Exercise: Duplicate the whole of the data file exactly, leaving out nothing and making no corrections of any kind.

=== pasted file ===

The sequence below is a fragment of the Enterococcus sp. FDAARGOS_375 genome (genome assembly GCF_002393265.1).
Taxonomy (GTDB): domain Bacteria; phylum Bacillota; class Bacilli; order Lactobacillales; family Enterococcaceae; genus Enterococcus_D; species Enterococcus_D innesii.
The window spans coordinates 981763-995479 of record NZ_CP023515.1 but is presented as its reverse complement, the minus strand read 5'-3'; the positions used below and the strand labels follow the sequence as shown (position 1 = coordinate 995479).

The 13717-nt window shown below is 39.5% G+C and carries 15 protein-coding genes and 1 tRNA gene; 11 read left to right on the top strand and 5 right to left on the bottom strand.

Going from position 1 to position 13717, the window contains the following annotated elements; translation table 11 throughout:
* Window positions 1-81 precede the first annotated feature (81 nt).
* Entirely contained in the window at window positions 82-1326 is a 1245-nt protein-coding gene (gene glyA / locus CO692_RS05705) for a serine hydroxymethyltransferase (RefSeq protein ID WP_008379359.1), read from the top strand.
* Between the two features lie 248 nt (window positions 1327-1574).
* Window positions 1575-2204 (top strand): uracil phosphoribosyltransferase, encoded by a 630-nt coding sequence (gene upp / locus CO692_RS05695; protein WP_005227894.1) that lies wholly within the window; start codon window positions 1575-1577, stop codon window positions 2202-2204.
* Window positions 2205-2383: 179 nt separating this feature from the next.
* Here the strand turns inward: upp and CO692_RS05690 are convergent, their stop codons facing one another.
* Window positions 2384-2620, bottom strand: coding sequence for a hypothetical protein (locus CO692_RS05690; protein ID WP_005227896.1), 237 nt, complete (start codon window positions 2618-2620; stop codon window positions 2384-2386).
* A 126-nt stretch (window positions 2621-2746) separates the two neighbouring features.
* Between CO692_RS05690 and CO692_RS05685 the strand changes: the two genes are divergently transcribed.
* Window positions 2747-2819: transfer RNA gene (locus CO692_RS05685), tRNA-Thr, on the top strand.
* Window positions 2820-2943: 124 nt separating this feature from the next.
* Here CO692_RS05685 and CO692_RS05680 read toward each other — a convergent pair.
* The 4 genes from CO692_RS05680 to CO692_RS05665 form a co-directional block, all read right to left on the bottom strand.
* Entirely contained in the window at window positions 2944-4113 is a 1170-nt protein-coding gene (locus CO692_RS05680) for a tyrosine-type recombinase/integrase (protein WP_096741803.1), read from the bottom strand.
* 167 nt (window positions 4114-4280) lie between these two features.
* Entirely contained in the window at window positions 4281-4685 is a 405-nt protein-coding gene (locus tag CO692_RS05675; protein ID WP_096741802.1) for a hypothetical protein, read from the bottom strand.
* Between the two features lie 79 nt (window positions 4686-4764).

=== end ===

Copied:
The sequence below is a fragment of the Enterococcus sp. FDAARGOS_375 genome (genome assembly GCF_002393265.1).
Taxonomy (GTDB): domain Bacteria; phylum Bacillota; class Bacilli; order Lactobacillales; family Enterococcaceae; genus Enterococcus_D; species Enterococcus_D innesii.
The window spans coordinates 981763-995479 of record NZ_CP023515.1 but is presented as its reverse complement, the minus strand read 5'-3'; the positions used below and the strand labels follow the sequence as shown (position 1 = coordinate 995479).

The 13717-nt window shown below is 39.5% G+C and carries 15 protein-coding genes and 1 tRNA gene; 11 read left to right on the top strand and 5 right to left on the bottom strand.

Going from position 1 to position 13717, the window contains the following annotated elements; translation table 11 throughout:
* Window positions 1-81 precede the first annotated feature (81 nt).
* Entirely contained in the window at window positions 82-1326 is a 1245-nt protein-coding gene (gene glyA / locus CO692_RS05705) for a serine hydroxymethyltransferase (RefSeq protein ID WP_008379359.1), read from the top strand.
* Between the two features lie 248 nt (window positions 1327-1574).
* Window positions 1575-2204 (top strand): uracil phosphoribosyltransferase, encoded by a 630-nt coding sequence (gene upp / locus CO692_RS05695; protein WP_005227894.1) that lies wholly within the window; start codon window positions 1575-1577, stop codon window positions 2202-2204.
* Window positions 2205-2383: 179 nt separating this feature from the next.
* Here the strand turns inward: upp and CO692_RS05690 are convergent, their stop codons facing one another.
* Window positions 2384-2620, bottom strand: coding sequence for a hypothetical protein (locus CO692_RS05690; protein ID WP_005227896.1), 237 nt, complete (start codon window positions 2618-2620; stop codon window positions 2384-2386).
* A 126-nt stretch (window positions 2621-2746) separates the two neighbouring features.
* Between CO692_RS05690 and CO692_RS05685 the strand changes: the two genes are divergently transcribed.
* Window positions 2747-2819: transfer RNA gene (locus CO692_RS05685), tRNA-Thr, on the top strand.
* Window positions 2820-2943: 124 nt separating this feature from the next.
* Here CO692_RS05685 and CO692_RS05680 read toward each other — a convergent pair.
* The 4 genes from CO692_RS05680 to CO692_RS05665 form a co-directional block, all read right to left on the bottom strand.
* Entirely contained in the window at window positions 2944-4113 is a 1170-nt protein-coding gene (locus CO692_RS05680) for a tyrosine-type recombinase/integrase (protein WP_096741803.1), read from the bottom strand.
* 167 nt (window positions 4114-4280) lie between these two features.
* Entirely contained in the window at window positions 4281-4685 is a 405-nt protein-coding gene (locus tag CO692_RS05675; protein ID WP_096741802.1) for a hypothetical protein, read from the bottom strand.
* Between the two features lie 79 nt (window positions 4686-4764).